James Bulger's father vows he 'will not rest' until he 'exposes' the new identity of Jon Venables

In a High Court battle that took place earlier in the month, Bulger and his brother, Jimmy Bulger, lost the case to overturn the lifelong anonymity that had been granted to the murderer


                            James Bulger's father vows he 'will not rest' until he 'exposes' the new identity of Jon Venables

The father of murdered toddler James Bulger, Ralph Bulger, has said that he "will not rest" until the new identity of his son's killer Jon Venables is finally revealed. Bulger has vowed to sources close to him that he will do whatever it takes to "expose" the notorious child killer, who is now an adult. In a high court battle that took place earlier in the month, Bulger and his brother, Jimmy Bulger, lost the case to overturn the lifelong anonymity that had been granted to the murderer.

A source close to the family told the Daily Star Sunday: "'Ralph has lost his son in the worst way possible. What else does he have to lose?" The source also spoke about the verdict on March 4, which would have been James' 29th birthday. 

An undated photo of 2-year-old James Bulger, tortured and killed by Jon Venables and Robert Thompson in Bootle, England, in 1993 (Source: BWP Media via Getty Images)
An undated photo of 2-year-old James Bulger, tortured and killed by Jon Venables and Robert Thompson in Bootle, England, in 1993 (Source: BWP Media via Getty Images)

They continued: "Ralph believes Venables lost his right to protection and to live a quiet life when he continued to be evil and twisted into his adult life. He is a pedophile and a child killer for goodness sake. He will never change and so we will never stop fighting for justice. We cannot work out why he is being so well protected. But we won't stop. You watch – he will continue to be in and out of the courts on sick charges and we will never know."

Bulger had been fighting for the now 36-year-old Venables' new identity to be revealed as well as the details of the life he had led in the recent years, the Daily Mail reported. President of the High Court's Family Division, Sir Andrew McFarlane, however, rejected the case earlier this month. He said in the court: "My decision is in no way a reflection on the applicants themselves, for whom there is the most profound sympathy. The reality is that the case for varying the injunction has simply not been made."

The judge also said that the injunction was designed specifically to protect Venables from "being put to death". He added: "(Venables) is 'uniquely notorious' and there is a strong possibility, if not a probability, that if his identity were known he would be pursued resulting in grave and possibly fatal consequences. This is, therefore, a wholly exceptional case and the evidence in 2019 is more than sufficient to sustain the conclusion that there continues to be a real risk of very substantial harm to (Venables)."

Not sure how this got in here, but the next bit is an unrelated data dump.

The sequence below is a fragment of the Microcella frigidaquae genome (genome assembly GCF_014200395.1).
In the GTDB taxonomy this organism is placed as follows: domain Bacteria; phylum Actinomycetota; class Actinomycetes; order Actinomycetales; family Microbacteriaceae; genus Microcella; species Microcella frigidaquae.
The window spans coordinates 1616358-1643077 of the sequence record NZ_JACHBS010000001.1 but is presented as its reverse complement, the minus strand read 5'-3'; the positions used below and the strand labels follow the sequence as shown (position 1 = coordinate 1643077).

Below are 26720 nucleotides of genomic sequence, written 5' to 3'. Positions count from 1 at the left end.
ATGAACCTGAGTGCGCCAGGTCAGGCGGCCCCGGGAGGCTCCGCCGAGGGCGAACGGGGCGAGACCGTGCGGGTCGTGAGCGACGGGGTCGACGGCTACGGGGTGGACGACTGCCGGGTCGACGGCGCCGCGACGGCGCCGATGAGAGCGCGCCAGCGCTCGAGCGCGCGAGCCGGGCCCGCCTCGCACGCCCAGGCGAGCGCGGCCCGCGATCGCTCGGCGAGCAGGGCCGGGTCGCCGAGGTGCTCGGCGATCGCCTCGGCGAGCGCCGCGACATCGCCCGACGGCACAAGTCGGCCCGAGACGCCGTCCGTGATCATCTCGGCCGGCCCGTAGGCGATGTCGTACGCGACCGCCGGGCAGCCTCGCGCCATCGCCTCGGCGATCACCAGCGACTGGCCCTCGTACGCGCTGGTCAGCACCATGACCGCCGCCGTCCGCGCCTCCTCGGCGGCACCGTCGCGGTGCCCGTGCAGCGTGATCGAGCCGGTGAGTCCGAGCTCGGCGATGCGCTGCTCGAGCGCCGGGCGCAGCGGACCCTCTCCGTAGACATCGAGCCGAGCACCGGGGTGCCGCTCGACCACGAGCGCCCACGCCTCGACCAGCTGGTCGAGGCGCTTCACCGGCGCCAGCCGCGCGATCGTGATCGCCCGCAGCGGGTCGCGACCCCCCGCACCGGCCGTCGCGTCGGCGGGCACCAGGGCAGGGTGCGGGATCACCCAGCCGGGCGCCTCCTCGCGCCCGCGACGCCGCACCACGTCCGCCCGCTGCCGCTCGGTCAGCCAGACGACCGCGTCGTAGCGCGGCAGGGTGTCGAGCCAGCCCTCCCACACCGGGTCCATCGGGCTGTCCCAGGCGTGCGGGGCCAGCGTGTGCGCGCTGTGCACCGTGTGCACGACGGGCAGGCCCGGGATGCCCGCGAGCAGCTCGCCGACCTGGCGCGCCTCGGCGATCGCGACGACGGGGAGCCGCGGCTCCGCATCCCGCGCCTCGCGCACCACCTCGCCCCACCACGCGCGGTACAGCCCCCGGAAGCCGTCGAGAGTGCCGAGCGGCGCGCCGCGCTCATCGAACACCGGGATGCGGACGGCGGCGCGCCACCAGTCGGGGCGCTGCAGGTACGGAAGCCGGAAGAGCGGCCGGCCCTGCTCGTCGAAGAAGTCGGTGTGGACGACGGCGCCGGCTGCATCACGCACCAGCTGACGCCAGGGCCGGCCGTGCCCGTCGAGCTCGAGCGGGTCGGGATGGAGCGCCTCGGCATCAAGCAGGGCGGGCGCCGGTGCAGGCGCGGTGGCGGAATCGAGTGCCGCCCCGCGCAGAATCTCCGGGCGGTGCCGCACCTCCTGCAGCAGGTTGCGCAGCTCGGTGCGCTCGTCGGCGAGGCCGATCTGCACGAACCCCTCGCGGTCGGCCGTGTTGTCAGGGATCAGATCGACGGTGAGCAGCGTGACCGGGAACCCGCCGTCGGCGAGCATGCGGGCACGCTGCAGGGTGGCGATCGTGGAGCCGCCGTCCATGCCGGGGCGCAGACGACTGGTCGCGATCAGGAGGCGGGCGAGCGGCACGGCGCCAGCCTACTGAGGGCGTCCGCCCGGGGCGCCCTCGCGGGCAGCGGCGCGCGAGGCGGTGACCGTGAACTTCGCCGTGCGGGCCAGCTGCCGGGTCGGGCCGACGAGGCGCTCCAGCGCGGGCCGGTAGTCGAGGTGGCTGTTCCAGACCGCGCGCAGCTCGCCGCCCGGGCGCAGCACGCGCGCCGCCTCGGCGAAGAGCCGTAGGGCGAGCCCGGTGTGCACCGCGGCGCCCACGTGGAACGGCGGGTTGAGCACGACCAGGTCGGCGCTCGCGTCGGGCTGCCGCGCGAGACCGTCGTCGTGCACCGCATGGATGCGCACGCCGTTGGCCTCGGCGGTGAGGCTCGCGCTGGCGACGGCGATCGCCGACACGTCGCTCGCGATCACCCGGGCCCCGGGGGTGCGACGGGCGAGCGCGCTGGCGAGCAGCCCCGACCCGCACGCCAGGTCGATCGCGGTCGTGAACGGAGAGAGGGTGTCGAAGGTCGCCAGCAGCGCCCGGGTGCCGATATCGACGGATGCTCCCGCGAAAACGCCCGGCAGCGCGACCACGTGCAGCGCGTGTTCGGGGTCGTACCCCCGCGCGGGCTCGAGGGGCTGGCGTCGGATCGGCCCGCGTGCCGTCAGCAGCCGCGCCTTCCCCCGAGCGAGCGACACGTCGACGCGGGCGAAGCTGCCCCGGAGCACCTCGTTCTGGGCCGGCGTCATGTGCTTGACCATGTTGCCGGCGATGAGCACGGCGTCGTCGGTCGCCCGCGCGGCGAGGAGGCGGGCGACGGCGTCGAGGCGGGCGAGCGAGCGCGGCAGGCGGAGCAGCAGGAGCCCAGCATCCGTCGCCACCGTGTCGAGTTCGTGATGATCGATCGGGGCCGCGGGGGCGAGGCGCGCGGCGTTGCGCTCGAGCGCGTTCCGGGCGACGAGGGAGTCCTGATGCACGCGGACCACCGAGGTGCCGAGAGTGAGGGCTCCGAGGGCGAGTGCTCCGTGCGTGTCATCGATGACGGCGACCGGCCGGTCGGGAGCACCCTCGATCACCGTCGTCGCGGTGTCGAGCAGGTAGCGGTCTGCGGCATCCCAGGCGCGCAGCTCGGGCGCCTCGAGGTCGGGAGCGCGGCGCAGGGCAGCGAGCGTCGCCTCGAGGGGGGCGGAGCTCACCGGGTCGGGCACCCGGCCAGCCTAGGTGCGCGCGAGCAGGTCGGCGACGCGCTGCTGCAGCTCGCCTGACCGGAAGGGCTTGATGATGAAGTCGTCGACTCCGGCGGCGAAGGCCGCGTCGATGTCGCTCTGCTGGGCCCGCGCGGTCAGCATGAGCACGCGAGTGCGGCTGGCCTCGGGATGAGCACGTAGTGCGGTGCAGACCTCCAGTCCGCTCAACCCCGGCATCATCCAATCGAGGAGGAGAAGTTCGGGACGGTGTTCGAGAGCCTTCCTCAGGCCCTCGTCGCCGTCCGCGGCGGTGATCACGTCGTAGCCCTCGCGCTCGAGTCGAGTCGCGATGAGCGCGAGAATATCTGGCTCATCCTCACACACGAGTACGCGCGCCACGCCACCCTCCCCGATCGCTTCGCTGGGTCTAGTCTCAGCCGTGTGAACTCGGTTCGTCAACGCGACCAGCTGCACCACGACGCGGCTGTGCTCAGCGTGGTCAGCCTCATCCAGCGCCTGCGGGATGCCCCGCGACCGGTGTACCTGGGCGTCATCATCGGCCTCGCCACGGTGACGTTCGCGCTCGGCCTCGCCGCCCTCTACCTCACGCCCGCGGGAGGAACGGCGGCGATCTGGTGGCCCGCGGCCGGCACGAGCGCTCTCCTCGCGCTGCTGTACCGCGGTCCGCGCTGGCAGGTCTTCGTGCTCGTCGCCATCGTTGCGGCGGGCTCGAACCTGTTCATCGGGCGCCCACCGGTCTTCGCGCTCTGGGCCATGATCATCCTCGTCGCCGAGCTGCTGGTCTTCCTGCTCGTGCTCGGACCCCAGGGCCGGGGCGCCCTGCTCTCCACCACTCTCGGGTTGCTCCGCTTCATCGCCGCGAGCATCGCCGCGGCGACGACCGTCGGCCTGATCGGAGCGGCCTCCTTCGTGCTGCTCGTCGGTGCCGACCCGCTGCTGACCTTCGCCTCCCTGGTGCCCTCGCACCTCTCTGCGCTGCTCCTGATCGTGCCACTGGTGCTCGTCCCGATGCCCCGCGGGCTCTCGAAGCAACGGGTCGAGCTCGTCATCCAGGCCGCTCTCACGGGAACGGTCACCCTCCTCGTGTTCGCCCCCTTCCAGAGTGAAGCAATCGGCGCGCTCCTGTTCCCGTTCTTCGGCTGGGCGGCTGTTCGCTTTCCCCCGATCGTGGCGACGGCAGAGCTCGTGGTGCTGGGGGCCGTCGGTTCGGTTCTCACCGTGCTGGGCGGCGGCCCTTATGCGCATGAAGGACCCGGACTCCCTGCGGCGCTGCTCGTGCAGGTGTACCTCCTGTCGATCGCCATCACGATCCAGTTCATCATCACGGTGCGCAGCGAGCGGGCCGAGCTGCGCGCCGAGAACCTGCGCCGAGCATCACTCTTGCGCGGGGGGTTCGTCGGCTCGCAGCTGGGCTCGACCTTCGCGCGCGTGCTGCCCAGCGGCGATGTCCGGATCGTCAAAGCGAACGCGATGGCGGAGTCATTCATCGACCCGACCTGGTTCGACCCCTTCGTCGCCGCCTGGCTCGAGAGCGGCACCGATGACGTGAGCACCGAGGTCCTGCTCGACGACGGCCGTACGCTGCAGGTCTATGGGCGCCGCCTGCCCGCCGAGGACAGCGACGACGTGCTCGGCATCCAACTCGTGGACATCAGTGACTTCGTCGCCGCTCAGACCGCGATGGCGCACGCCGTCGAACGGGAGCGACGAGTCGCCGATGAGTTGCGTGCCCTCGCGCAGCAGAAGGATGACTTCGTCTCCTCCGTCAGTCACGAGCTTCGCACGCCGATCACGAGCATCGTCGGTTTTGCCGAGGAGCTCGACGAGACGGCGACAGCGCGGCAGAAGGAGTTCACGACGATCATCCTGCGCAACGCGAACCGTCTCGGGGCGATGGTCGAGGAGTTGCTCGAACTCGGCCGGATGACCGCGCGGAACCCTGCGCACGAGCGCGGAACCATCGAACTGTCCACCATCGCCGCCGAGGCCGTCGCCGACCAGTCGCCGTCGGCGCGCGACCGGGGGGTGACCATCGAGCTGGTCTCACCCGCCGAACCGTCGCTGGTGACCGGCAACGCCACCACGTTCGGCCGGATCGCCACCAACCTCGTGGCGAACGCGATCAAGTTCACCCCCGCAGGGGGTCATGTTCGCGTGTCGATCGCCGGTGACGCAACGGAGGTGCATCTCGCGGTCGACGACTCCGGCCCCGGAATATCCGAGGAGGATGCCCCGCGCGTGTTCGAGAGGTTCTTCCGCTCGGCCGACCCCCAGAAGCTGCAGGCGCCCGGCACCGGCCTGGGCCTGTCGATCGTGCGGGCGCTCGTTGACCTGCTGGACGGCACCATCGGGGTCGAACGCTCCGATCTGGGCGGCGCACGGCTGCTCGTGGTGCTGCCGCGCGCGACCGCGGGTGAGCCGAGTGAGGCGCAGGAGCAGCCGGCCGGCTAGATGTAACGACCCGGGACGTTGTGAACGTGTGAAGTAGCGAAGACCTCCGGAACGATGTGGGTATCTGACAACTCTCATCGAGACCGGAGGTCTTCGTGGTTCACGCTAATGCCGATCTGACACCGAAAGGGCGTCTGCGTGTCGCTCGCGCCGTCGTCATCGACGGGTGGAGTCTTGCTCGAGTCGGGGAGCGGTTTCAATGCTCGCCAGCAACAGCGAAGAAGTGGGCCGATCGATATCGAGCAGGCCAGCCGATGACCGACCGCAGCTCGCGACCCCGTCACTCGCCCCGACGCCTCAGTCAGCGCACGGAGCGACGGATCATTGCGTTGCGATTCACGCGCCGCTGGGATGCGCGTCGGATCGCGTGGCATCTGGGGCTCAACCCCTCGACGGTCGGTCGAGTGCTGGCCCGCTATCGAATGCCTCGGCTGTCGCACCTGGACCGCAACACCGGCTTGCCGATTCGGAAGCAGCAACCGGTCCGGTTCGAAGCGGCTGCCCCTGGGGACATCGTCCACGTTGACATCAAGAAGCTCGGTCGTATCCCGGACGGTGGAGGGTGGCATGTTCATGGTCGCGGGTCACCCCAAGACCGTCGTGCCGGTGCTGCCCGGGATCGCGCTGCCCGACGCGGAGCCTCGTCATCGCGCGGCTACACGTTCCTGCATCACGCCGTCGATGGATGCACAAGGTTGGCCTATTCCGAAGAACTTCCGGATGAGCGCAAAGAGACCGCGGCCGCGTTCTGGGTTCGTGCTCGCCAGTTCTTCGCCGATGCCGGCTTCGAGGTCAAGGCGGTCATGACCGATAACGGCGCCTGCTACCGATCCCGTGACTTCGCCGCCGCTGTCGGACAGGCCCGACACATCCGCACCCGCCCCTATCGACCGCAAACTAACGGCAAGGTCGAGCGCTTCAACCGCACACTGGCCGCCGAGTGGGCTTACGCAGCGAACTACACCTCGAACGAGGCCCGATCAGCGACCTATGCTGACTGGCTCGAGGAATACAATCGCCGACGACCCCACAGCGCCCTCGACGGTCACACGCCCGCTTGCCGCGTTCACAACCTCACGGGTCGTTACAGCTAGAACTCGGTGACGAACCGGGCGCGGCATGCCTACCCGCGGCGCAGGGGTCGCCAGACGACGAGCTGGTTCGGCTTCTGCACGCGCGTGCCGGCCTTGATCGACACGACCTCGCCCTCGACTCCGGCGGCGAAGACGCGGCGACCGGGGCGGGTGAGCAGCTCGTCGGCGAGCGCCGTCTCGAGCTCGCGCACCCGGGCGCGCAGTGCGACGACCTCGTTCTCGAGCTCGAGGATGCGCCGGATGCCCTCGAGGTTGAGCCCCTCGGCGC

Anyone who tries to breach the injunction will face prosecution for contempt of court. Solicitor advocate for the Bulgers, Robin Makin, spoke outside the court after the ruling and said: "The authorities seem to be hell-bent on protecting (Venables) regardless of the risk to others and this has been a primary driving force behind Ralph and Jimmy's application."

The judge also refused any permission to appeal against the ruling but Makin said that his clients may consider appealing at the Court of Appeal. Edward Fitzgerald QC, Venables' attorney had previously said that his client is at the risk of being attacked and even killed if his current identity is ever publicly known.

MEA WorldWide (MEAWW) previously reported that toddler James was abducted from the New Strand Shopping Centre in Kirby, Liverpool, in February 1993 by 10-year-olds Thompson and Venables when his mother was momentarily distracted. The two boys then led him on a 4 km (2.5 miles) walk across Liverpool to a canal, avoiding suspicion from passers-by by pretending to be his elder brothers.

Jon Venables, 10 years of age, poses for a mugshot for British authorities February 20, 1993, in the United Kingdom (Source: BWP Media via Getty Images)
Jon Venables, 10 years of age, poses for a mugshot for British authorities February 20, 1993, in the United Kingdom (Source: BWP Media via Getty Images)

Bulger was dropped on his head numerous times, with it later established in the trial that one of the boys had poured blue paint that they had shoplifted earlier into the victim's eyes. They then kicked him, stomped on him, and threw bricks and stones at him. Finally, a 22 lbs (10 kg) iron bar was dropped on him.

The two boys laid him across a railway track and weighed his head down with rubble with the aim that a passing train would kill him and would make his death appear to be an accident. Bulger's body was found one day later cleaved in two.

Venables had been living incognito under a new identity since he was released from prison but was sent back after he was convicted of possessing child abuse images in 2010 and then another time in 2018. He is currently behind bars after he received a sentence of three years and four months in February 2018.